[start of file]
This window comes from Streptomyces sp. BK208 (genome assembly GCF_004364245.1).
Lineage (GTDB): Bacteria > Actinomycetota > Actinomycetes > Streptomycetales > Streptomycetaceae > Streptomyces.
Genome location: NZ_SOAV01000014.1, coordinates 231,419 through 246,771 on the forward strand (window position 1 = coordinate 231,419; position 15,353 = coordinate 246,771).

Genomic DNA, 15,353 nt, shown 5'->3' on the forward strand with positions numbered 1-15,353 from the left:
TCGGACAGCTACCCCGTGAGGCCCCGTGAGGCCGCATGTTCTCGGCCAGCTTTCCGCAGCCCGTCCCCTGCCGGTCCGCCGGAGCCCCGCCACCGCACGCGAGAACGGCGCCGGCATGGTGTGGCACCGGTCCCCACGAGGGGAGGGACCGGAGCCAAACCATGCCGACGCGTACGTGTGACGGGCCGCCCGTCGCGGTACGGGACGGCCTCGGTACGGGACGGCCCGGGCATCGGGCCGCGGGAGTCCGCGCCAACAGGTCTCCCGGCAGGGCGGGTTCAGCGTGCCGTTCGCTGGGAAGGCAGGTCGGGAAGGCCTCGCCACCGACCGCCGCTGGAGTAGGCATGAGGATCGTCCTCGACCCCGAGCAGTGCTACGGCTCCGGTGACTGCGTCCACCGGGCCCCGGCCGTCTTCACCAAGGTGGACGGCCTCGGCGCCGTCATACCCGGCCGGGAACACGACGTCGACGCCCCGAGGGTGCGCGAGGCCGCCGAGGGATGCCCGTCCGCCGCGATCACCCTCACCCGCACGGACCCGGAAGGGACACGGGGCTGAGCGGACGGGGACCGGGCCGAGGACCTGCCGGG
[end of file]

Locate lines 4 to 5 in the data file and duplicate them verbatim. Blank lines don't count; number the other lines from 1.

Genomic DNA, 15,353 nt, shown 5'->3' on the forward strand with positions numbered 1-15,353 from the left:
TCGGACAGCTACCCCGTGAGGCCCCGTGAGGCCGCATGTTCTCGGCCAGCTTTCCGCAGCCCGTCCCCTGCCGGTCCGCCGGAGCCCCGCCACCGCACGCGAGAACGGCGCCGGCATGGTGTGGCACCGGTCCCCACGAGGGGAGGGACCGGAGCCAAACCATGCCGACGCGTACGTGTGACGGGCCGCCCGTCGCGGTACGGGACGGCCTCGGTACGGGACGGCCCGGGCATCGGGCCGCGGGAGTCCGCGCCAACAGGTCTCCCGGCAGGGCGGGTTCAGCGTGCCGTTCGCTGGGAAGGCAGGTCGGGAAGGCCTCGCCACCGACCGCCGCTGGAGTAGGCATGAGGATCGTCCTCGACCCCGAGCAGTGCTACGGCTCCGGTGACTGCGTCCACCGGGCCCCGGCCGTCTTCACCAAGGTGGACGGCCTCGGCGCCGTCATACCCGGCCGGGAACACGACGTCGACGCCCCGAGGGTGCGCGAGGCCGCCGAGGGATGCCCGTCCGCCGCGATCACCCTCACCCGCACGGACCCGGAAGGGACACGGGGCTGAGCGGACGGGGACCGGGCCGAGGACCTGCCGGG